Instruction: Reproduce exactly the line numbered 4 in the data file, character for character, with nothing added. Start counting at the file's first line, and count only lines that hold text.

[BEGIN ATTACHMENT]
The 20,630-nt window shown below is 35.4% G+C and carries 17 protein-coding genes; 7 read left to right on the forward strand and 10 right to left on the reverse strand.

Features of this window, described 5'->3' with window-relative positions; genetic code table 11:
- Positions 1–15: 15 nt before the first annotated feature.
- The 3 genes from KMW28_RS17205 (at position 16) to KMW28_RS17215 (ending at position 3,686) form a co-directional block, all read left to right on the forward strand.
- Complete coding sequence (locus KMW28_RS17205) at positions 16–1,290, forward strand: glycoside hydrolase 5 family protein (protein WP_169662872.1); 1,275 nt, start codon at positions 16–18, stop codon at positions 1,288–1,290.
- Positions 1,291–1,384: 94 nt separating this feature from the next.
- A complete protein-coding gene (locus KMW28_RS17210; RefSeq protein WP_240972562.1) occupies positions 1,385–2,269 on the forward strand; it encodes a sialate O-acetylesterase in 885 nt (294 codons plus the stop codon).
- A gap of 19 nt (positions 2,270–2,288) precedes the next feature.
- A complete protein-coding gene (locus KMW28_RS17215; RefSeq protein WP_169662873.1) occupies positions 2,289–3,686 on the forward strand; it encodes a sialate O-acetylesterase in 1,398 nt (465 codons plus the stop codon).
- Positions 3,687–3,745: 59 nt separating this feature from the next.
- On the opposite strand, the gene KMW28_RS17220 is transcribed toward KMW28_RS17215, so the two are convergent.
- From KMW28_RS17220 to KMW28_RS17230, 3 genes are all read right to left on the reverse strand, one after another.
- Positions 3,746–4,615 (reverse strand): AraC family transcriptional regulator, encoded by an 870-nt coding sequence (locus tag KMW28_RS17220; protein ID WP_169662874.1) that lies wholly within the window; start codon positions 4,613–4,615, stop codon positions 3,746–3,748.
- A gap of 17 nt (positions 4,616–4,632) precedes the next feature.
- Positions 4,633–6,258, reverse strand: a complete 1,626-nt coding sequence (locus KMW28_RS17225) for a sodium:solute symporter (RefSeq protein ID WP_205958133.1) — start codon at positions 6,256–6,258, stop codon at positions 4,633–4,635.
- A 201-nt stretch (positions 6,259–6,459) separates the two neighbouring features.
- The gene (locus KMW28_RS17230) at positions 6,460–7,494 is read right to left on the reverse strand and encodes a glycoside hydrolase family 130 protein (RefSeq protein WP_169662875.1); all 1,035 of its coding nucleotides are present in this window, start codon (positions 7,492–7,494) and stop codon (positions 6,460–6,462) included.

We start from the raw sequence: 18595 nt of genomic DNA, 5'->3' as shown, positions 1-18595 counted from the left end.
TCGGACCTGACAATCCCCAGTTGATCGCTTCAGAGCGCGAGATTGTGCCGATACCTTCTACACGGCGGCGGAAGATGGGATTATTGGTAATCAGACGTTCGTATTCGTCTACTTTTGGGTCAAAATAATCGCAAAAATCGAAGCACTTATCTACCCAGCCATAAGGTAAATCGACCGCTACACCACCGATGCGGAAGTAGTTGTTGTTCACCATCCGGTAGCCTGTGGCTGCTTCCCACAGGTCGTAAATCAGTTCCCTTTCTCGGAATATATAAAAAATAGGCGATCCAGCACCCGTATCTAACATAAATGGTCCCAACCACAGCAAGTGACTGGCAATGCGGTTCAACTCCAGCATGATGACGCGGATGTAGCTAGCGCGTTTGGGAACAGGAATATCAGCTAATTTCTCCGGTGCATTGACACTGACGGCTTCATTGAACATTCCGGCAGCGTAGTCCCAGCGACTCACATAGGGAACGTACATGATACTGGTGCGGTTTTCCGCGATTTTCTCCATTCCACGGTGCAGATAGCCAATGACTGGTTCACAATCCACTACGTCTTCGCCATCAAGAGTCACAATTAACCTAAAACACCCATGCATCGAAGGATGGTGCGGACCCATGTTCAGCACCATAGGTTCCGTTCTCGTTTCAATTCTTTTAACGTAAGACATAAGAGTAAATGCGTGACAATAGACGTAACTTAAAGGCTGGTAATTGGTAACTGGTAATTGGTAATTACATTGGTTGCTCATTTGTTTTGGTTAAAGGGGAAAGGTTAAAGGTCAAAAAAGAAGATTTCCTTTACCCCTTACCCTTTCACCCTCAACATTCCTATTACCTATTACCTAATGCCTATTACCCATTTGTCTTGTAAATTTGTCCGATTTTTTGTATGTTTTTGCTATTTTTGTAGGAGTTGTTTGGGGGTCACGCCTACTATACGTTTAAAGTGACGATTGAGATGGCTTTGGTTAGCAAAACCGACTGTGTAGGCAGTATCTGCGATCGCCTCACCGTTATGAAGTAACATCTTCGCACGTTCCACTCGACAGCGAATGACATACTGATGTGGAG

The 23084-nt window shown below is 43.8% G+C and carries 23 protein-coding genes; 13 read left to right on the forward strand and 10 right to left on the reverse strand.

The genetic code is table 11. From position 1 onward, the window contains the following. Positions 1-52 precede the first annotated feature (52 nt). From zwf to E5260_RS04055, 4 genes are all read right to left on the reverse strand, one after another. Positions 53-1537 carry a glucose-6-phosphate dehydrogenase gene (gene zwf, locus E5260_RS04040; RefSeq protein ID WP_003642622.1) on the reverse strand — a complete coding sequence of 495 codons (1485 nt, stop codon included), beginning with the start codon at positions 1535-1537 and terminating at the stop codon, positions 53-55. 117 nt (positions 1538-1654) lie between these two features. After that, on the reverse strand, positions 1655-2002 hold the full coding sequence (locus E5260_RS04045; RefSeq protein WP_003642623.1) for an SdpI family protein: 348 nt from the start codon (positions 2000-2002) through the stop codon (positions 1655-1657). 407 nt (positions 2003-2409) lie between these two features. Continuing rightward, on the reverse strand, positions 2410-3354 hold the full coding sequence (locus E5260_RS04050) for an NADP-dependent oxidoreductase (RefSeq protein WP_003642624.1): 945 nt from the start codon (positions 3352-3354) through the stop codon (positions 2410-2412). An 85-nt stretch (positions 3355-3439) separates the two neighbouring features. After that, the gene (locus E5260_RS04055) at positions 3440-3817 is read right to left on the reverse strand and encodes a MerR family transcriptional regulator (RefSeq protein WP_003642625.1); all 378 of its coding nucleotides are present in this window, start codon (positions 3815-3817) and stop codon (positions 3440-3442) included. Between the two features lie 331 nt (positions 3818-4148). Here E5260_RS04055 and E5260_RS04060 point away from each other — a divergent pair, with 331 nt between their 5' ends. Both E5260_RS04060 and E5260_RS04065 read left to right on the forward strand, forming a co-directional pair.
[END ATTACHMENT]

- The 3 genes from KMW28_RS17205 (at position 16) to KMW28_RS17215 (ending at position 3,686) form a co-directional block, all read left to right on the forward strand.